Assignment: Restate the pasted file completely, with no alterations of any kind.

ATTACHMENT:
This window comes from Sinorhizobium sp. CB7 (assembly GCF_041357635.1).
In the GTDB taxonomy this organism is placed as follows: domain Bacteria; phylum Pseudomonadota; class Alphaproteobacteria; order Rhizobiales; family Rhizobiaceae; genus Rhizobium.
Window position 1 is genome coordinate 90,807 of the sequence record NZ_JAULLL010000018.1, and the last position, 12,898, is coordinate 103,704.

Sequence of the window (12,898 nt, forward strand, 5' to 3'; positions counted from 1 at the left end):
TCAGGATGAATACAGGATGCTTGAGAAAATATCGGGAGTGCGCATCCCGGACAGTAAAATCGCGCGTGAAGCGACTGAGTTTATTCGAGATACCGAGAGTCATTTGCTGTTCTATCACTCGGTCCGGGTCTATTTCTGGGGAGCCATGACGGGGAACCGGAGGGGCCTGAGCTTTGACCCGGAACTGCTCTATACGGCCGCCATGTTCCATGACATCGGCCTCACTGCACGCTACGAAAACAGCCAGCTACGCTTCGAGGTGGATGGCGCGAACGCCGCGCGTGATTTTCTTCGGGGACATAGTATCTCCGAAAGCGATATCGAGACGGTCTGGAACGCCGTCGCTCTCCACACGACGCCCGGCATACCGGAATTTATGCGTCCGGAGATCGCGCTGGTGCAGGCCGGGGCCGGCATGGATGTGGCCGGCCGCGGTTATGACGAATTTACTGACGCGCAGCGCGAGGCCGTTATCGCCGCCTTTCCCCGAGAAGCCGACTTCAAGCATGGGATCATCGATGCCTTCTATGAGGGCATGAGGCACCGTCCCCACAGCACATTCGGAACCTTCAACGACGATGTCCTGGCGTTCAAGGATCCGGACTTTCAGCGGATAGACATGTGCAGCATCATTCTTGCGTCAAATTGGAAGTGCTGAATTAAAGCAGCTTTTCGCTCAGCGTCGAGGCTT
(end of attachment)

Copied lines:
This window comes from Sinorhizobium sp. CB7 (assembly GCF_041357635.1).
In the GTDB taxonomy this organism is placed as follows: domain Bacteria; phylum Pseudomonadota; class Alphaproteobacteria; order Rhizobiales; family Rhizobiaceae; genus Rhizobium.
Window position 1 is genome coordinate 90,807 of the sequence record NZ_JAULLL010000018.1, and the last position, 12,898, is coordinate 103,704.

Sequence of the window (12,898 nt, forward strand, 5' to 3'; positions counted from 1 at the left end):
TCAGGATGAATACAGGATGCTTGAGAAAATATCGGGAGTGCGCATCCCGGACAGTAAAATCGCGCGTGAAGCGACTGAGTTTATTCGAGATACCGAGAGTCATTTGCTGTTCTATCACTCGGTCCGGGTCTATTTCTGGGGAGCCATGACGGGGAACCGGAGGGGCCTGAGCTTTGACCCGGAACTGCTCTATACGGCCGCCATGTTCCATGACATCGGCCTCACTGCACGCTACGAAAACAGCCAGCTACGCTTCGAGGTGGATGGCGCGAACGCCGCGCGTGATTTTCTTCGGGGACATAGTATCTCCGAAAGCGATATCGAGACGGTCTGGAACGCCGTCGCTCTCCACACGACGCCCGGCATACCGGAATTTATGCGTCCGGAGATCGCGCTGGTGCAGGCCGGGGCCGGCATGGATGTGGCCGGCCGCGGTTATGACGAATTTACTGACGCGCAGCGCGAGGCCGTTATCGCCGCCTTTCCCCGAGAAGCCGACTTCAAGCATGGGATCATCGATGCCTTCTATGAGGGCATGAGGCACCGTCCCCACAGCACATTCGGAACCTTCAACGACGATGTCCTGGCGTTCAAGGATCCGGACTTTCAGCGGATAGACATGTGCAGCATCATTCTTGCGTCAAATTGGAAGTGCTGAATTAAAGCAGCTTTTCGCTCAGCGTCGAGGCTT